What to Know About Rheumatoid Arthritis and Food Allergies/Sensitivities

Medically Reviewed by David Zelman, MD on May 26, 2024
5 min read

If you notice more joint pain and swelling when you grab a burger or polish off a pint of ice cream, you’re not alone. One-third of people with rheumatoid arthritis (RA) say certain foods worsen their symptoms. There’s plenty of evidence to back this up. For example, red meat and dairy are known to trigger inflammation.

Some research suggests food allergies or sensitivities (also called intolerances) may play a role, too. An elimination diet to pinpoint problem foods is a great place to start. That’s when you stop eating a certain food and then slowly reintroduce it to see if it’s causing problems.

Inflammation is the driving force in RA. These foods are linked to inflammation:

  • Red and processed meats
  • Sugar, especially sugary beverages like sodas, energy and sports drinks, and lattes
  • Saturated fat
  • Dairy products like milk, cheese, and ice cream
  • Gluten, even if you don’t have celiac disease
  • Trans fats (the FDA banned them, but they still lurk in many fast foods and processed foods)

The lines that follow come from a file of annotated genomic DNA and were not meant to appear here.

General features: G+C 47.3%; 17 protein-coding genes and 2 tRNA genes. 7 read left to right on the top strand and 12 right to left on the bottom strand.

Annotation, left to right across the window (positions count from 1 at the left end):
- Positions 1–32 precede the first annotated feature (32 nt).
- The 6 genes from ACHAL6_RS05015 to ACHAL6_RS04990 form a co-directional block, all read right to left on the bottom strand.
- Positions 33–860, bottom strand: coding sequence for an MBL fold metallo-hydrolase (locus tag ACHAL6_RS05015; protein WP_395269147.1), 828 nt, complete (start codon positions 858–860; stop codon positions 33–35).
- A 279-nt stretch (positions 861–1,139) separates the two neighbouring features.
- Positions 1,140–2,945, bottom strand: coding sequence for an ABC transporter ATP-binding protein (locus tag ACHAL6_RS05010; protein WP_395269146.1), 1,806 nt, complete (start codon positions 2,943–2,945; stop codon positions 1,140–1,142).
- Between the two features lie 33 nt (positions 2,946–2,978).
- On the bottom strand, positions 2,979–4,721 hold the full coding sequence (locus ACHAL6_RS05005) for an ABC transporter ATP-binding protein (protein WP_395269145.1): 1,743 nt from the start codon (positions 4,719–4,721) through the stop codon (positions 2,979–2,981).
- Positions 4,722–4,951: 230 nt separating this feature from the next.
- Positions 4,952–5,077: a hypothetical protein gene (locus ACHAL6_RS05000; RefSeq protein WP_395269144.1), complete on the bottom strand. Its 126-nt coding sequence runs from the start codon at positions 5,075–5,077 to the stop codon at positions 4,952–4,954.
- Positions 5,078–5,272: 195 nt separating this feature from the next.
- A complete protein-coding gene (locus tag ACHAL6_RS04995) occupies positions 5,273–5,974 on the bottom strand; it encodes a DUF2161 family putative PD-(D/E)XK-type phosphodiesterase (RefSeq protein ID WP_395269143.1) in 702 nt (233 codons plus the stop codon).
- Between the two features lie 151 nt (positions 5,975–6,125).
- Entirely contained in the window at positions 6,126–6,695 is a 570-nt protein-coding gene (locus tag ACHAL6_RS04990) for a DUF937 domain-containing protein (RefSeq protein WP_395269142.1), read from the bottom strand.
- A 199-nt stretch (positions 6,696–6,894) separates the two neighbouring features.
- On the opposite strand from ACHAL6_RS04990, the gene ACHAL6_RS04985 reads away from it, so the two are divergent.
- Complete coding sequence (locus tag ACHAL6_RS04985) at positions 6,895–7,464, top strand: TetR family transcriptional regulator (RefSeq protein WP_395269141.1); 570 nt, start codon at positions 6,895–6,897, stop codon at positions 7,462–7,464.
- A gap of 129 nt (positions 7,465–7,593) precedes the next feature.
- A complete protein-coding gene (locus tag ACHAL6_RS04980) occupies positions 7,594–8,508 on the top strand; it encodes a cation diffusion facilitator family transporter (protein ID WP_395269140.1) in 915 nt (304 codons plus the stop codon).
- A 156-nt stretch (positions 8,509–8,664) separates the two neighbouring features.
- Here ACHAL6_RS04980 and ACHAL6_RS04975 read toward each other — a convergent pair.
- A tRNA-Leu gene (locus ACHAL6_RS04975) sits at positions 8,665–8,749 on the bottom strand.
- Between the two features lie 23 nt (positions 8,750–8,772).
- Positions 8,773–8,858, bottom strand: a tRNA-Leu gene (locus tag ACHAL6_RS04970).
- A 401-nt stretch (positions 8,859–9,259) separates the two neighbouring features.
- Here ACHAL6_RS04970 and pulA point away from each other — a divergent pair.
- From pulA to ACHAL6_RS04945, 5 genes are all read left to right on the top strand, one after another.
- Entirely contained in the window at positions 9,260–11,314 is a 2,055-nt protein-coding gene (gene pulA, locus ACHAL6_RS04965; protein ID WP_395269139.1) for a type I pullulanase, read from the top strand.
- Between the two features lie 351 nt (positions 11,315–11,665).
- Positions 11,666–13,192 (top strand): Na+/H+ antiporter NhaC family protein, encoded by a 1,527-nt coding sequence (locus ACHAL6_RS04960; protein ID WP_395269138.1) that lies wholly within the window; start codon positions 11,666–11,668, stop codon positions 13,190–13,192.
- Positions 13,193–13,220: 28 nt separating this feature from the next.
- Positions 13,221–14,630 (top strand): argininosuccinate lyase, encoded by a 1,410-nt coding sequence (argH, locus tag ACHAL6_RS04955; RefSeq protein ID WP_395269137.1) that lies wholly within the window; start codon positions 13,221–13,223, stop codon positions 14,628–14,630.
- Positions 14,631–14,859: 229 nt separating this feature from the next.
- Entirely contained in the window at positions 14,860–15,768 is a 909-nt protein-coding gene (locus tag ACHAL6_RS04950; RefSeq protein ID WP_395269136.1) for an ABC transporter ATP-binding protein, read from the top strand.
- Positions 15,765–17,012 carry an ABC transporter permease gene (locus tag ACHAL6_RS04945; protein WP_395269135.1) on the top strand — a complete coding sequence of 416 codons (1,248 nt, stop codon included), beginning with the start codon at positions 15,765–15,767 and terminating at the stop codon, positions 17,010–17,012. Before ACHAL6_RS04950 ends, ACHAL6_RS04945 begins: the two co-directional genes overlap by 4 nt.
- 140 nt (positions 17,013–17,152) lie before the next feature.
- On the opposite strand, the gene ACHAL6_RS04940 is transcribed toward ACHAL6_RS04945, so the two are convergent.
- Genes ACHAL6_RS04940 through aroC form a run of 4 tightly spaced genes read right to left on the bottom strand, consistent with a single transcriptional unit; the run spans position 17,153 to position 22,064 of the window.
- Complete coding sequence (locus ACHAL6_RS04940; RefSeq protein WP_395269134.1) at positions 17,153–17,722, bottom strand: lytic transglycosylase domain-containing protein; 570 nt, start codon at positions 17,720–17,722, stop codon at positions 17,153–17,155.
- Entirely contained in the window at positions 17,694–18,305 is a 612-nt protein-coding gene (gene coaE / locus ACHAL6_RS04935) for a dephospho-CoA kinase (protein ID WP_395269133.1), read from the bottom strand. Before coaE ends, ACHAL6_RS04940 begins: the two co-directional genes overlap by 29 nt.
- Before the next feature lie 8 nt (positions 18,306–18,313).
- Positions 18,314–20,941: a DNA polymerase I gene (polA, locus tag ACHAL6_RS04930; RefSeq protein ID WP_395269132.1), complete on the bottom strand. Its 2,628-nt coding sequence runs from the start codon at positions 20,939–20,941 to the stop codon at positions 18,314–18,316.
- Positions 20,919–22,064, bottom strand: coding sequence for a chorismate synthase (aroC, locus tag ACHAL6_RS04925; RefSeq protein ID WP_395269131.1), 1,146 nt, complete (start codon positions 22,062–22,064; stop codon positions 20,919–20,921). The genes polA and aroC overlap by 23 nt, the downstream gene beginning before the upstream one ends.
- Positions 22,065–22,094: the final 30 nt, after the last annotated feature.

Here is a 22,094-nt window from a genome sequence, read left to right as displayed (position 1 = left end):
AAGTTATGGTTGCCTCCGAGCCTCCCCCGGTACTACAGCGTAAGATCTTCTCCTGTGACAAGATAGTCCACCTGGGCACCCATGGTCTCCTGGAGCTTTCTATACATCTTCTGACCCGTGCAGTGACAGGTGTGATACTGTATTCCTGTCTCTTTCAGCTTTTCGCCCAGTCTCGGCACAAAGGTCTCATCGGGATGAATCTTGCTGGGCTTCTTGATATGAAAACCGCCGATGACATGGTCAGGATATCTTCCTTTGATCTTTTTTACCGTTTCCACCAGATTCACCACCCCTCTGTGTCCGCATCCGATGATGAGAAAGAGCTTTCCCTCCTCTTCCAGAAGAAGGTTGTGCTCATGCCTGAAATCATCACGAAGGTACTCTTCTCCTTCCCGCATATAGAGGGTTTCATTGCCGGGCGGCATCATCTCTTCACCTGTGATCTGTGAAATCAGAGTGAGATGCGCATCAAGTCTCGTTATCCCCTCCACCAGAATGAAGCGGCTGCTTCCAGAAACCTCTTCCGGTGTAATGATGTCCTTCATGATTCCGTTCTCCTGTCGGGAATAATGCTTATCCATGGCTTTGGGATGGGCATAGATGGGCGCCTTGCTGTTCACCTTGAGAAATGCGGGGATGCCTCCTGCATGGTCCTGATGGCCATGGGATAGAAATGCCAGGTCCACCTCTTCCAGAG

• Vegetable oils including corn, sunflower, canola, and safflower oil (all contain inflammatory omega-6 fatty acids)
  • Refined or “white” carbs, such as white flour products, white pasta, and white potatoes
  • Alcohol

Nightshade vegetables like potatoes, eggplant, tomatoes, and peppers sometimes trigger inflammation as well.

Study after study shows that symptoms improve when people limit or stop foods linked to inflammation. In one survey, nearly half of patients with RA reported less pain and stiffness when they switched to a plant-based or Mediterranean-style diet. Both are rich in fruits, veggies, nuts, and olive oil. In another survey, patients with RA said blueberries and spinach improved their symptoms while sugar made them worse.

Food allergies are when the immune system mistakes a protein in food as harmful. To fight the perceived threat, it releases antibodies called immunoglobulin E (IgE). The next time you eat the food, these antibodies trigger the release of histamine, a powerful chemical that causes allergy symptoms. These can range from belly pain, hives, or tingling in your mouth to a life-threatening reaction called anaphylaxis. Symptoms usually appear right after eating.

Food allergies are much more common in infants and children than adults. About 1 percent of adults have food allergies compared to 7 percent of kids, though the number of kids with allergies is on the rise. And while food allergies usually start early in life, you can form one when you’re older.

These nine foods cause most food allergies:

  • Eggs
  • Milk
  • Fish
  • Shellfish (shrimp, scallops, and crab)
  • Peanuts
  • Tree nuts (walnuts, pecans)
  • Wheat
  • Soy
  • Sesame

Experts aren’t sure. We do know that both are the result of an overactive immune system. With a food allergy, your immune system attacks certain foods. In RA, it attacks your joints and other healthy tissues.